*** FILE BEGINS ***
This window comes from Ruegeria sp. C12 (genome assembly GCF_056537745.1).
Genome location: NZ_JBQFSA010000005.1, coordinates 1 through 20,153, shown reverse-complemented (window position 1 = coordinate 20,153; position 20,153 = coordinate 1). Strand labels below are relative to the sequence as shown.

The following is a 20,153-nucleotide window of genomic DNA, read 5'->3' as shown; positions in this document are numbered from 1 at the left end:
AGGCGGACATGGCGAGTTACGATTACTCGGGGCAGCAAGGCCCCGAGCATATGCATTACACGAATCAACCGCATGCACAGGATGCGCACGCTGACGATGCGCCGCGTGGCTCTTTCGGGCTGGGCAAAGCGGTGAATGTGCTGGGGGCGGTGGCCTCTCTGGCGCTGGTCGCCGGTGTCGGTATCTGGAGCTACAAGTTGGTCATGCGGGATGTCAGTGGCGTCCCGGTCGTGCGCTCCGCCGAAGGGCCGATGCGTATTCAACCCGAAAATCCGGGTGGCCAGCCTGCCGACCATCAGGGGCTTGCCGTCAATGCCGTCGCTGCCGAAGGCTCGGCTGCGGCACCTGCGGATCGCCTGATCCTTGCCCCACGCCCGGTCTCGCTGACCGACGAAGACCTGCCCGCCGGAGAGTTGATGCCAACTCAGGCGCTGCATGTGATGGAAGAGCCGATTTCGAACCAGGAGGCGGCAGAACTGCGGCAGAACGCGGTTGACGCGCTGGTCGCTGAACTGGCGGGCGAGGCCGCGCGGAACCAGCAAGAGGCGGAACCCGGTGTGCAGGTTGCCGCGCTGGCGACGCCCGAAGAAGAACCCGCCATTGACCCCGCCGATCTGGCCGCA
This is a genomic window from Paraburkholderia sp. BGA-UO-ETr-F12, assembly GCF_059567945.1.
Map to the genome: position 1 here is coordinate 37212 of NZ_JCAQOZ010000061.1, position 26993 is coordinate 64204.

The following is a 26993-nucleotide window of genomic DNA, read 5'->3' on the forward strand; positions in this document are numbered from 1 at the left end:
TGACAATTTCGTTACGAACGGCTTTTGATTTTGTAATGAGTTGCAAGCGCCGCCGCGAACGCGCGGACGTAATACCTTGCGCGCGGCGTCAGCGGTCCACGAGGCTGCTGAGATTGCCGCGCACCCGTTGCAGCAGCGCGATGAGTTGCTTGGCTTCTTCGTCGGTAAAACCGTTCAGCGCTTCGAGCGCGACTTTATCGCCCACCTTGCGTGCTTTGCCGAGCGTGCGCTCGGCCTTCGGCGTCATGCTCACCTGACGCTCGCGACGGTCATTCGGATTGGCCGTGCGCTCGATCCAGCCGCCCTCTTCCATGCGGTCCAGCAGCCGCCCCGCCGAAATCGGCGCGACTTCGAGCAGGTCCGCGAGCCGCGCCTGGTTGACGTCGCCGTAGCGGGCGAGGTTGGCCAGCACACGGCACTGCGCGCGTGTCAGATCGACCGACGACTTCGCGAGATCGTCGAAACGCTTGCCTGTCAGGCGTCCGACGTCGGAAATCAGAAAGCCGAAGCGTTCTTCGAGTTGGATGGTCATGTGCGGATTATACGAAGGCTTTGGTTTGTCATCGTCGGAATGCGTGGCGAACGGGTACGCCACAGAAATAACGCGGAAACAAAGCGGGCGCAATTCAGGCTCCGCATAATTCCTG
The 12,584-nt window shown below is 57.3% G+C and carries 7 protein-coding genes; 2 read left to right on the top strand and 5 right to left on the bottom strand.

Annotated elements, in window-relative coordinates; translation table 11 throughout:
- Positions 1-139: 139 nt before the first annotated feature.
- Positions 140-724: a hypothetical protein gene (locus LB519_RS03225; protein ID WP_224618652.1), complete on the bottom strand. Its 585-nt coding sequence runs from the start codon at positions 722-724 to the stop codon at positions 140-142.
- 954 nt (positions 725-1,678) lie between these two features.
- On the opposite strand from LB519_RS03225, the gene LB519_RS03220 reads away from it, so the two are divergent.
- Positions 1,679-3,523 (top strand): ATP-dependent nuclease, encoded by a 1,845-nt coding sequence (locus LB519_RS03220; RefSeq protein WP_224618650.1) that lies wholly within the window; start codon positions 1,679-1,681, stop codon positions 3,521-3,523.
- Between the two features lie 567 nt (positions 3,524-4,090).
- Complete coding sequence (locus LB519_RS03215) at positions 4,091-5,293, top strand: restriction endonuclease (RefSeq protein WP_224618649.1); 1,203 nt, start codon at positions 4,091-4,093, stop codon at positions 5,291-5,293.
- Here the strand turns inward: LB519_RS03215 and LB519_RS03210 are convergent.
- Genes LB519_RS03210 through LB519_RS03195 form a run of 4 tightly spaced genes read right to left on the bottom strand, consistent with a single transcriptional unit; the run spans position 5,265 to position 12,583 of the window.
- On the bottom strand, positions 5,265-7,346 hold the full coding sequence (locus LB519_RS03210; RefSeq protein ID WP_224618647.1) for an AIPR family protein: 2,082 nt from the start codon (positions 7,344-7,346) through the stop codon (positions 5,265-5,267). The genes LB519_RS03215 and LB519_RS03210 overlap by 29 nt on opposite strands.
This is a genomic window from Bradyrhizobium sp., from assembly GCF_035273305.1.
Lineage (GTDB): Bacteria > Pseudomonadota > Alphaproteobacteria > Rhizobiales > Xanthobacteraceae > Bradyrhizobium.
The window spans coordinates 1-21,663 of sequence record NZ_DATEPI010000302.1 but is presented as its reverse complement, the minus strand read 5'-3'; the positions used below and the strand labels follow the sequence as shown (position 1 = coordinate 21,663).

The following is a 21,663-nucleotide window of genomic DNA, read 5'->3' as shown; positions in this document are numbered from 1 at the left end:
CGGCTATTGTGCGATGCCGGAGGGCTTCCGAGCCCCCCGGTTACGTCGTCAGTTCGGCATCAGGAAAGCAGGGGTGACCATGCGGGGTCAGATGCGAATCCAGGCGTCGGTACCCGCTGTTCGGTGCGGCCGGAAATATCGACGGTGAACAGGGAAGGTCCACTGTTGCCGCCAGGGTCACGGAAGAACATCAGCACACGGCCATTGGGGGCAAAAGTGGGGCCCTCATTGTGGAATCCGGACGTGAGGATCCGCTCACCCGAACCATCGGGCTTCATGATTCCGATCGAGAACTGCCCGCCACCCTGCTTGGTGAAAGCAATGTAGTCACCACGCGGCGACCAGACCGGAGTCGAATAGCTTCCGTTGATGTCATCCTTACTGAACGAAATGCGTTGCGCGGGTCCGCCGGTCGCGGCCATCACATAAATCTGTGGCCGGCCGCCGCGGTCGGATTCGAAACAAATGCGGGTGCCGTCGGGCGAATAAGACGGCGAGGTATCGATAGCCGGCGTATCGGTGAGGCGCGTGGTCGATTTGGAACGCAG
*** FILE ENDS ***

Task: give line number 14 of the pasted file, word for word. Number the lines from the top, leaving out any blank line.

- On the opposite strand from LB519_RS03225, the gene LB519_RS03220 reads away from it, so the two are divergent.